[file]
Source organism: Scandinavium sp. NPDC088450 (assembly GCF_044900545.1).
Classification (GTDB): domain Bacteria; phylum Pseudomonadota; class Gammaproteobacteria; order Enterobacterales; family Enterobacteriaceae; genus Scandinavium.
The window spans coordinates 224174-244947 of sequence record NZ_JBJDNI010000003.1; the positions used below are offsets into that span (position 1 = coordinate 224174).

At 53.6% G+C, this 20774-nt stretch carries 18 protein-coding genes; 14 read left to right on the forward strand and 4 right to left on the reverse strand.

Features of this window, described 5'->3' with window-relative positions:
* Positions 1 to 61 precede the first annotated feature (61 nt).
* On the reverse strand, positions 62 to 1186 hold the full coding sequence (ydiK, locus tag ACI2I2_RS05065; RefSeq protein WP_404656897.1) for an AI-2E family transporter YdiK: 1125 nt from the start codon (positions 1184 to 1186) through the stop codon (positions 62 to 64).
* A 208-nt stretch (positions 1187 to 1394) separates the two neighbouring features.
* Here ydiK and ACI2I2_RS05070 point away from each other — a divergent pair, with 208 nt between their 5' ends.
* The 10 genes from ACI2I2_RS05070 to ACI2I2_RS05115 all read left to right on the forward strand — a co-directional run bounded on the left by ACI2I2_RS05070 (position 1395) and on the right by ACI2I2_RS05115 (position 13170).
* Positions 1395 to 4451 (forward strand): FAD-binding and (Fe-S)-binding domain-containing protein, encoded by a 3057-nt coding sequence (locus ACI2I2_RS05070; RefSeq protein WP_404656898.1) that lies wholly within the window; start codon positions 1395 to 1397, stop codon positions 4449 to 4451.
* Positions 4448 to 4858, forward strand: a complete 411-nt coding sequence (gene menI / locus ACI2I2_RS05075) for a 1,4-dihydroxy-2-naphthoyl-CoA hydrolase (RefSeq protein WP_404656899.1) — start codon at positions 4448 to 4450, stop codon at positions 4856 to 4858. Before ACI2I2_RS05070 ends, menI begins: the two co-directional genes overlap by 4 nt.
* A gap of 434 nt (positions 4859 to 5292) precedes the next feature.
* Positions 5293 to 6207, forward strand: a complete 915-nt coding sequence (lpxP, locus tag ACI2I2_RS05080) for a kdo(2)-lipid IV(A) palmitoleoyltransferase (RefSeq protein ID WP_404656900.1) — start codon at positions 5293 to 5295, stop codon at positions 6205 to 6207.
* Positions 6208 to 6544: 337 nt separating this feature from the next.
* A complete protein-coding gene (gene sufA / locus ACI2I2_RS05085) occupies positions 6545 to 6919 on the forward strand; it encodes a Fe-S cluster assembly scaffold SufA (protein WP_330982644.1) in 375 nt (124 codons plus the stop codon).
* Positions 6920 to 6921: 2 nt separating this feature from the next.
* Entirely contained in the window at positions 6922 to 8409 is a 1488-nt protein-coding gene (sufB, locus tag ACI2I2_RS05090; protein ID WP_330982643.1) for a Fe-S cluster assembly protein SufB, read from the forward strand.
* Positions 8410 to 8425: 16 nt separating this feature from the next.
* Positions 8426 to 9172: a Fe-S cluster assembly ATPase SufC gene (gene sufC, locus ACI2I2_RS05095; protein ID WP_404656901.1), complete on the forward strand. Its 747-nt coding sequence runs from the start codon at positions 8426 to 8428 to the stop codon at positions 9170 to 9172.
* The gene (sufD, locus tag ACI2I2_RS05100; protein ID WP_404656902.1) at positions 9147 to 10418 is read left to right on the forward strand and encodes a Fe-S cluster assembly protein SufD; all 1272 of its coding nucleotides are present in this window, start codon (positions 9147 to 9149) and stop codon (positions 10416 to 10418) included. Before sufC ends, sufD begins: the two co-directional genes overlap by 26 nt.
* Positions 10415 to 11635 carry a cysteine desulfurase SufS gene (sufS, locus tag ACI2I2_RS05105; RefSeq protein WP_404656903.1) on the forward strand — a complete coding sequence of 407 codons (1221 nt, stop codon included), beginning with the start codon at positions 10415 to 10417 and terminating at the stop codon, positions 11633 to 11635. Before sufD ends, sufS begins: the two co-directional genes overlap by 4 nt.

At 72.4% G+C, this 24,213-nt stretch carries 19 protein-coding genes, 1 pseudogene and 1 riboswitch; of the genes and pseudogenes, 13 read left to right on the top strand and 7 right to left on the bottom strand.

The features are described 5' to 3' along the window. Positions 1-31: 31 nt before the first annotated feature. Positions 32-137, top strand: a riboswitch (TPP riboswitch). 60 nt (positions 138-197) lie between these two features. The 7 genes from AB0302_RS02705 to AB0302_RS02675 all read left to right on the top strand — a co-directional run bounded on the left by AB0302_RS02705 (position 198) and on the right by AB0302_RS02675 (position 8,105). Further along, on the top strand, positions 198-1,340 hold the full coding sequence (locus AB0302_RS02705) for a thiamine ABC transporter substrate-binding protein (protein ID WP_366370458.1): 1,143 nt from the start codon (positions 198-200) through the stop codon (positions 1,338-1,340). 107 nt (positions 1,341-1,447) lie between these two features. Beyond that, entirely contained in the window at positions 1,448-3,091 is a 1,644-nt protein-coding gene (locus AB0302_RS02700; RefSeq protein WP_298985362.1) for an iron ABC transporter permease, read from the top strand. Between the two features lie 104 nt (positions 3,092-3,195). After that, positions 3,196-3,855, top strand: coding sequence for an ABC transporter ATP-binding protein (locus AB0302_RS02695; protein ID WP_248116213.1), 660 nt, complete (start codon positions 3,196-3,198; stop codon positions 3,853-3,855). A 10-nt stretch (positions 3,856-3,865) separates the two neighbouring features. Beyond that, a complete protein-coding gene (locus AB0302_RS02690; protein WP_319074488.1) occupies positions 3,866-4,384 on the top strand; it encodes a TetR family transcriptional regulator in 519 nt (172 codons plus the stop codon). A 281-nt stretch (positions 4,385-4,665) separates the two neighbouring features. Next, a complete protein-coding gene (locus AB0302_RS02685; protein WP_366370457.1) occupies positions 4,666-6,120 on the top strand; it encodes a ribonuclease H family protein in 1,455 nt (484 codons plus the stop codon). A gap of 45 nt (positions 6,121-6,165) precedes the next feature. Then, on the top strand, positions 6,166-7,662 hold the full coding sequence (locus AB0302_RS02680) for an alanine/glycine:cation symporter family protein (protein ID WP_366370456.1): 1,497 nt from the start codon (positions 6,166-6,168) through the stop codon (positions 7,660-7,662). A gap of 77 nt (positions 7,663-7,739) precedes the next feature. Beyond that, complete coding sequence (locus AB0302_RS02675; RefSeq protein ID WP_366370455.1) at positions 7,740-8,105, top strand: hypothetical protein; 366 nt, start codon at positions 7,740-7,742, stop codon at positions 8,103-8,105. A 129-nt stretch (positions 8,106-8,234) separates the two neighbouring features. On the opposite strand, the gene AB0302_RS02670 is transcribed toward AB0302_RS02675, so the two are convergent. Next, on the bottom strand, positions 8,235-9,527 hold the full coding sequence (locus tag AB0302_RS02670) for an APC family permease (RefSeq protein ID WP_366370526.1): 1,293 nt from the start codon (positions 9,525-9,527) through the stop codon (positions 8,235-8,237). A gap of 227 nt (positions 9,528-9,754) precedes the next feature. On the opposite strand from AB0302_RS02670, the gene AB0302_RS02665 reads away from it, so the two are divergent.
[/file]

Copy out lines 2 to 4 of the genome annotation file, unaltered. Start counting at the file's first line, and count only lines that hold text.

Classification (GTDB): domain Bacteria; phylum Pseudomonadota; class Gammaproteobacteria; order Enterobacterales; family Enterobacteriaceae; genus Scandinavium.
The window spans coordinates 224174-244947 of sequence record NZ_JBJDNI010000003.1; the positions used below are offsets into that span (position 1 = coordinate 224174).

At 53.6% G+C, this 20774-nt stretch carries 18 protein-coding genes; 14 read left to right on the forward strand and 4 right to left on the reverse strand.